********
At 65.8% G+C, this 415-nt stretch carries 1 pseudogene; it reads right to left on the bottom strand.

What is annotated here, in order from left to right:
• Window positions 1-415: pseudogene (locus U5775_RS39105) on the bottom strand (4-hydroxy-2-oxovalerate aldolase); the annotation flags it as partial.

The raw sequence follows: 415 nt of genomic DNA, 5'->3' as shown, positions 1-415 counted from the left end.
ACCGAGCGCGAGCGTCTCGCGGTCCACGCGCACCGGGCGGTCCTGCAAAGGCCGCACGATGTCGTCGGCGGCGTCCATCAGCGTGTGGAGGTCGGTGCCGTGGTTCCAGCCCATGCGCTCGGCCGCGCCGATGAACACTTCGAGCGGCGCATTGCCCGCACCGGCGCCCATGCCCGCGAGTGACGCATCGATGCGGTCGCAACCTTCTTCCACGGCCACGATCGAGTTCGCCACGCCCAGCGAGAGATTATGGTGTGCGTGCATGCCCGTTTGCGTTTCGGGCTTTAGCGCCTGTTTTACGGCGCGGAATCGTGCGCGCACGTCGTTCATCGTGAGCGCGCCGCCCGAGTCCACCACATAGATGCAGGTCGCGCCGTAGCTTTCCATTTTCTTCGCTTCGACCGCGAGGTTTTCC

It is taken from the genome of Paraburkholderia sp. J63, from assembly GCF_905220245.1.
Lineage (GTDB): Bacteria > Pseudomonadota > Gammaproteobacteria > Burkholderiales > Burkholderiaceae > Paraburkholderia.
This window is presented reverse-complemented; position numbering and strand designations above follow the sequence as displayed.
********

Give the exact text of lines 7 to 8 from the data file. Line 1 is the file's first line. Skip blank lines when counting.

Lineage (GTDB): Bacteria > Pseudomonadota > Gammaproteobacteria > Burkholderiales > Burkholderiaceae > Paraburkholderia.
This window is presented reverse-complemented; position numbering and strand designations above follow the sequence as displayed.